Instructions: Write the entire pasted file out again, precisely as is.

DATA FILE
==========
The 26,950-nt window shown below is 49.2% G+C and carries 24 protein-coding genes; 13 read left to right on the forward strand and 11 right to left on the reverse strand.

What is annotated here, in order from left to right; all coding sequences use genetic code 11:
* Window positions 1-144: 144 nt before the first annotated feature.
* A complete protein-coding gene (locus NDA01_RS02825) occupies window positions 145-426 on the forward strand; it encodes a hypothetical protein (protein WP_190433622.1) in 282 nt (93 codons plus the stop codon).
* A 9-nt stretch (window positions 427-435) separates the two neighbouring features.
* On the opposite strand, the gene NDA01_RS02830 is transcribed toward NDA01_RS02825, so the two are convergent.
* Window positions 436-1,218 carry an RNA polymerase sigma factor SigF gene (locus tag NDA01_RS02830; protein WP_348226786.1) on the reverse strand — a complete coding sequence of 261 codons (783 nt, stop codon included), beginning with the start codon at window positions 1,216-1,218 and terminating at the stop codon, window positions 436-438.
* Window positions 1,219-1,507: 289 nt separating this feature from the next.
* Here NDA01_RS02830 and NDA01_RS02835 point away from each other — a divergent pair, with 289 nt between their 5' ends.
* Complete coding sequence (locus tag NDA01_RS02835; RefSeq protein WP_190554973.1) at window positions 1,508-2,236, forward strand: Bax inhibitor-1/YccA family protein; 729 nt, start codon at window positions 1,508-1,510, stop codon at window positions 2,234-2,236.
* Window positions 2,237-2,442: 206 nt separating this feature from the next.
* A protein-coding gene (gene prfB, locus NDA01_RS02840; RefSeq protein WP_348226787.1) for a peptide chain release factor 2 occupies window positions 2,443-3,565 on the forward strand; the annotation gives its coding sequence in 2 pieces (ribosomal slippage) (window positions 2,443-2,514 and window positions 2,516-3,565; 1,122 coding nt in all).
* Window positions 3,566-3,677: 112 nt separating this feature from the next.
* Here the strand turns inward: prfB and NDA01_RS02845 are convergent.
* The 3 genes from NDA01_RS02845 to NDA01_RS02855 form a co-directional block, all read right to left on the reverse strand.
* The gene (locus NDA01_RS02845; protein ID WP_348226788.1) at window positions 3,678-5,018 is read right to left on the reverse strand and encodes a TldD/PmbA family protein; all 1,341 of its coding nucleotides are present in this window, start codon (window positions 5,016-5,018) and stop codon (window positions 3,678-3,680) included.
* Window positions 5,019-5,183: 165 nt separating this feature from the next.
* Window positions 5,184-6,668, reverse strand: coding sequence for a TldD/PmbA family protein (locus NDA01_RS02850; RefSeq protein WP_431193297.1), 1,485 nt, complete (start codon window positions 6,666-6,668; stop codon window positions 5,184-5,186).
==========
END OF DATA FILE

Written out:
The 26,950-nt window shown below is 49.2% G+C and carries 24 protein-coding genes; 13 read left to right on the forward strand and 11 right to left on the reverse strand.

What is annotated here, in order from left to right; all coding sequences use genetic code 11:
* Window positions 1-144: 144 nt before the first annotated feature.
* A complete protein-coding gene (locus NDA01_RS02825) occupies window positions 145-426 on the forward strand; it encodes a hypothetical protein (protein WP_190433622.1) in 282 nt (93 codons plus the stop codon).
* A 9-nt stretch (window positions 427-435) separates the two neighbouring features.
* On the opposite strand, the gene NDA01_RS02830 is transcribed toward NDA01_RS02825, so the two are convergent.
* Window positions 436-1,218 carry an RNA polymerase sigma factor SigF gene (locus tag NDA01_RS02830; protein WP_348226786.1) on the reverse strand — a complete coding sequence of 261 codons (783 nt, stop codon included), beginning with the start codon at window positions 1,216-1,218 and terminating at the stop codon, window positions 436-438.
* Window positions 1,219-1,507: 289 nt separating this feature from the next.
* Here NDA01_RS02830 and NDA01_RS02835 point away from each other — a divergent pair, with 289 nt between their 5' ends.
* Complete coding sequence (locus tag NDA01_RS02835; RefSeq protein WP_190554973.1) at window positions 1,508-2,236, forward strand: Bax inhibitor-1/YccA family protein; 729 nt, start codon at window positions 1,508-1,510, stop codon at window positions 2,234-2,236.
* Window positions 2,237-2,442: 206 nt separating this feature from the next.
* A protein-coding gene (gene prfB, locus NDA01_RS02840; RefSeq protein WP_348226787.1) for a peptide chain release factor 2 occupies window positions 2,443-3,565 on the forward strand; the annotation gives its coding sequence in 2 pieces (ribosomal slippage) (window positions 2,443-2,514 and window positions 2,516-3,565; 1,122 coding nt in all).
* Window positions 3,566-3,677: 112 nt separating this feature from the next.
* Here the strand turns inward: prfB and NDA01_RS02845 are convergent.
* The 3 genes from NDA01_RS02845 to NDA01_RS02855 form a co-directional block, all read right to left on the reverse strand.
* The gene (locus NDA01_RS02845; protein ID WP_348226788.1) at window positions 3,678-5,018 is read right to left on the reverse strand and encodes a TldD/PmbA family protein; all 1,341 of its coding nucleotides are present in this window, start codon (window positions 5,016-5,018) and stop codon (window positions 3,678-3,680) included.
* Window positions 5,019-5,183: 165 nt separating this feature from the next.
* Window positions 5,184-6,668, reverse strand: coding sequence for a TldD/PmbA family protein (locus NDA01_RS02850; RefSeq protein WP_431193297.1), 1,485 nt, complete (start codon window positions 6,666-6,668; stop codon window positions 5,184-5,186).